By Mark Fischenich
The Free Press
The Democratic Victory Party at Mankato's City Center Hotel was full of smiley faces Tuesday night.
There were the yellow smiley faces plastered on the color portraits of the seven candidates local Democrats wanted to win -- from Barack Obama and Joe Biden to Tim Walz and Kathy Brynaert. By the time Brynaert had won her state House race, it was a clean sweep of smiley faces.
Then there were the smiles on the faces of the hundreds of Democrats watching the TV reports on the Obama victory, the success of Minnesota candidates, and the downfall of two constitutional amendments placed by Republicans on the Minnesota ballot.
The only question that remained late Tuesday night was whether the Minnesota Legislature would switch from Republican control to Democratic.
"I think it looks pretty good," said Sen. Kathy Sheran, DFL-Mankato, who was unopposed for re-election to a third term and was thinking ahead to what a DFL legislature could accomplish with DFL Gov. Mark Dayton. "... The chance to stabilize the revenue stream and have a method of being able to get out of crisis after crisis."
In Minnesota, the results were dismal for Republicans. Obama won the state by nearly 8 percentage points. U.S. Sen. Amy Klobuchar trounced Republican challenger Kurt Bills. Democrats won five of eight congressional races, including Mankato Congressman Tim Walz's 15-percentage-point win over Allen Quist.
There were the amendments -- to put a ban on gay marriage and new voter restrictions in the state constitution -- placed on the ballot by the Republican-controlled Legislature over near-unanimous Democratic opposition. Not only did voters reject the amendments, the ballot questions probably played a role in Republicans losing control of the state House and Senate -- a prize the GOP had won for the first time in 40 years just two years before.
"One thing we mis-guessed on was the amount of money and work that was going to go in to defeating them," said Rep. Tony Cornish, R-Good Thunder. "... I think the amendments were mostly responsible for (the legislative losses)."
Cornish was unopposed in winning a sixth term but was losing a committee chairmanship and a prime office as Democrats retook control of the House by a 73-61 margin after Republicans were in charge for two years with a 72-62 majority.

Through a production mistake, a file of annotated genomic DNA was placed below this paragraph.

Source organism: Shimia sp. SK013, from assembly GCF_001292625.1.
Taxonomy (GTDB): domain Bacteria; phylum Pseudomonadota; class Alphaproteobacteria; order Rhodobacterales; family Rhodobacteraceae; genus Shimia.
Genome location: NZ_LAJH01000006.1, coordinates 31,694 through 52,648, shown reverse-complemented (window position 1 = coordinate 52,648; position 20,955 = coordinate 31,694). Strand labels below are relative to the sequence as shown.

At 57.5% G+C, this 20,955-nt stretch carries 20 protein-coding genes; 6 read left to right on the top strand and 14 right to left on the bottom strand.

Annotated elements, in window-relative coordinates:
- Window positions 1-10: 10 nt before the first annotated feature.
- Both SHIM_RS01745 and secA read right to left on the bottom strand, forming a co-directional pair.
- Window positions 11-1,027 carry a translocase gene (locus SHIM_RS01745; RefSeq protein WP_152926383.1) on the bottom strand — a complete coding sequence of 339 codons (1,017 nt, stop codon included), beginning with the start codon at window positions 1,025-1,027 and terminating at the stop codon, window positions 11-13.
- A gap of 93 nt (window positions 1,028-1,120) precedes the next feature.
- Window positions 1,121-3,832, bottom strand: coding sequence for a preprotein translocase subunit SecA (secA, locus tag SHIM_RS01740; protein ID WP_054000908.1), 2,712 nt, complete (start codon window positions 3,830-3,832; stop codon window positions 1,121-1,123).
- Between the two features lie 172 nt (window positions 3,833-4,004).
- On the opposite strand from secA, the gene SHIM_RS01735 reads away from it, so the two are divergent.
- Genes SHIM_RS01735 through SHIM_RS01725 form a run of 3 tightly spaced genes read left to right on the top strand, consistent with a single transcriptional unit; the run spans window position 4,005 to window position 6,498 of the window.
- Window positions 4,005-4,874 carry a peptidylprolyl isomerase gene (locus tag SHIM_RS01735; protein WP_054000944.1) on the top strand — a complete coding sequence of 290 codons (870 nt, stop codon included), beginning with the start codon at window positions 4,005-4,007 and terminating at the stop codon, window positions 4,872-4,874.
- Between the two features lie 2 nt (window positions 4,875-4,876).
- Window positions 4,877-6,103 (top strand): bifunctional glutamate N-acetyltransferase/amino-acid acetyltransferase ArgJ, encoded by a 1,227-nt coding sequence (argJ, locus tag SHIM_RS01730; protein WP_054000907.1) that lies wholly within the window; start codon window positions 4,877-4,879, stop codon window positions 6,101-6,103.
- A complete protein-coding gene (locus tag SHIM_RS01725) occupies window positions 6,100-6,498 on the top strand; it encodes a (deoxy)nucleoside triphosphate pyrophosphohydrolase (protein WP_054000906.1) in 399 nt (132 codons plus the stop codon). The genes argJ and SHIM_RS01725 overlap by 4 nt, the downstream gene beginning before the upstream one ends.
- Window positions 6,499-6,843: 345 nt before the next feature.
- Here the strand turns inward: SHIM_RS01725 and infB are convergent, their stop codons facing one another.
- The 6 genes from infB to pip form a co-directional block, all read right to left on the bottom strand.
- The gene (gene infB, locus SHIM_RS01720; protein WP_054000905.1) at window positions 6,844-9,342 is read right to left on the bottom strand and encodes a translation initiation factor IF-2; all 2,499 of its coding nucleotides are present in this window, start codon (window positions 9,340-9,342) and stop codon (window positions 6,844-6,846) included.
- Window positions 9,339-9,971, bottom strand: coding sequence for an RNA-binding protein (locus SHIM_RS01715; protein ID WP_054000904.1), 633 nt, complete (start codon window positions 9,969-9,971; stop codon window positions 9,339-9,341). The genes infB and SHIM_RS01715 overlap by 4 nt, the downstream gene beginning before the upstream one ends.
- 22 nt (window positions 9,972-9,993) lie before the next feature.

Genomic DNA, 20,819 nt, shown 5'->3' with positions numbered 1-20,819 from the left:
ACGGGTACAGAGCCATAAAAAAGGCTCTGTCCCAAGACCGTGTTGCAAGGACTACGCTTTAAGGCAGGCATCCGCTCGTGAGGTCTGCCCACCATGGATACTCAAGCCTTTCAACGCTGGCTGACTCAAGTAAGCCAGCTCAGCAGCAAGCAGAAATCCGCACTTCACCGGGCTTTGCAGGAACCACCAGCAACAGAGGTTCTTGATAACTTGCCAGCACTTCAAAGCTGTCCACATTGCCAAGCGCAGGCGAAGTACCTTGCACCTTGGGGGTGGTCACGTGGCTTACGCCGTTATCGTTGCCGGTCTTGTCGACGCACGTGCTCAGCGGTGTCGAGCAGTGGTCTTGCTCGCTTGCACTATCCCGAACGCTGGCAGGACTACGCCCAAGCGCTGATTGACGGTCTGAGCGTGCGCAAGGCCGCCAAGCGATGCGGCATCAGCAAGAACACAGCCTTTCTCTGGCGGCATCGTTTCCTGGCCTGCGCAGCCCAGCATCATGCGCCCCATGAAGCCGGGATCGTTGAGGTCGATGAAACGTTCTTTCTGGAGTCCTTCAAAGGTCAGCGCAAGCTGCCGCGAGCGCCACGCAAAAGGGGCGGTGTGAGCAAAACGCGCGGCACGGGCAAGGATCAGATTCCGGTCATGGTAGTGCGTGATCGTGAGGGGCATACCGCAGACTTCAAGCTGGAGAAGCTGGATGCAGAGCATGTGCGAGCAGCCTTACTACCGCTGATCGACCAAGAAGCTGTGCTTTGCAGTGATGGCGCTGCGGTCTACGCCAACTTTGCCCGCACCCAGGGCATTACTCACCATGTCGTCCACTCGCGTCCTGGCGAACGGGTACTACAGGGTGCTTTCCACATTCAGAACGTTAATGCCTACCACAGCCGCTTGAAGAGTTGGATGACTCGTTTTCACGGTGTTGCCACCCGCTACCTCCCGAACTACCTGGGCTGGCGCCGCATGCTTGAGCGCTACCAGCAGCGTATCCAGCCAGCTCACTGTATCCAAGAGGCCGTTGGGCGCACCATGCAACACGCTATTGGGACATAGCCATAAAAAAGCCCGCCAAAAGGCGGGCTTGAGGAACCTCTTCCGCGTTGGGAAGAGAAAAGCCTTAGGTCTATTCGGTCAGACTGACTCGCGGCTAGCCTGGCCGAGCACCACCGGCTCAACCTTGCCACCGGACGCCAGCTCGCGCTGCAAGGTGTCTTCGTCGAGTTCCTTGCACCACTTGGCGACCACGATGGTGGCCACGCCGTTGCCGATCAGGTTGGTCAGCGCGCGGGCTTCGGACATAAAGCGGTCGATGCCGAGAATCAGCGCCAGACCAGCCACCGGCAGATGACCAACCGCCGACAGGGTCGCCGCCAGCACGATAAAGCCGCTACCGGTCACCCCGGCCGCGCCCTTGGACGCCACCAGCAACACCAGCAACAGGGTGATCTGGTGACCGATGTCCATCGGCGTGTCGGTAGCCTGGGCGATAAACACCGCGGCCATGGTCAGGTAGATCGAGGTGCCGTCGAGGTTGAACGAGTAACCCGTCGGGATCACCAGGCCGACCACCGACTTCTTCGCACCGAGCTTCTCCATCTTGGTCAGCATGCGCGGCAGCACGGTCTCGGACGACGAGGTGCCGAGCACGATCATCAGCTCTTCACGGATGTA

Sen. Julie Rosen, R-Fairmont, whose district includes much of Blue Earth County, cruised to re-election to a fourth term, even as her party was going from a 37-30 majority in the Senate to a 28-39 minority.
Rosen thinks her party had real accomplishments to offer voters, including government reforms and reduced state spending. But that was lost amid the debate over the amendments and the sometimes-extreme agenda pushed by some Republican lawmakers following the 2010 landslide.
Were they too partisan? Too impatient in pushing too big of an agenda? Too acrimonious?
"All of the above," Rosen said. "... I think whenever a party goes way off to one side or another, you're always going to have an adjustment. I think the adjustment happened (Tuesday)."
On Friday night, House Republicans will be gathering for a meal in advance of a Saturday meeting to pick leaders of their caucus and discuss strategies for a comeback.
"It was supposed to be a victory party," Cornish said. "Now it's a dinner of defeat."
He agreed with Rosen that the Republican tidal wave of 2010 resulted in the election of some extremely conservative Republicans who tried to do too much too fast.
Cornish said it won't be pretty -- at Saturday's House Republican organizational meeting -- if anybody runs for a caucus leadership position by saying the party's Election Day defeat was because it wasn't adequately conservative.
"If anybody says we aren't to the right enough, I think I'm going to lose my lunch from the night before," he said.
The party needs to be both conservative and conciliatory, according to Cornish.
Rosen said that's the approach she's taken -- pragmatic and focused on problem-solving -- and that's led to three comfortable re-elections. It's also why Mankato-area lawmakers tend to survive wave elections.
"You make it a safe seat because of how you treat people," she said. "We kind of take care of ourselves out here. We have a problem: How are we going to fix it?"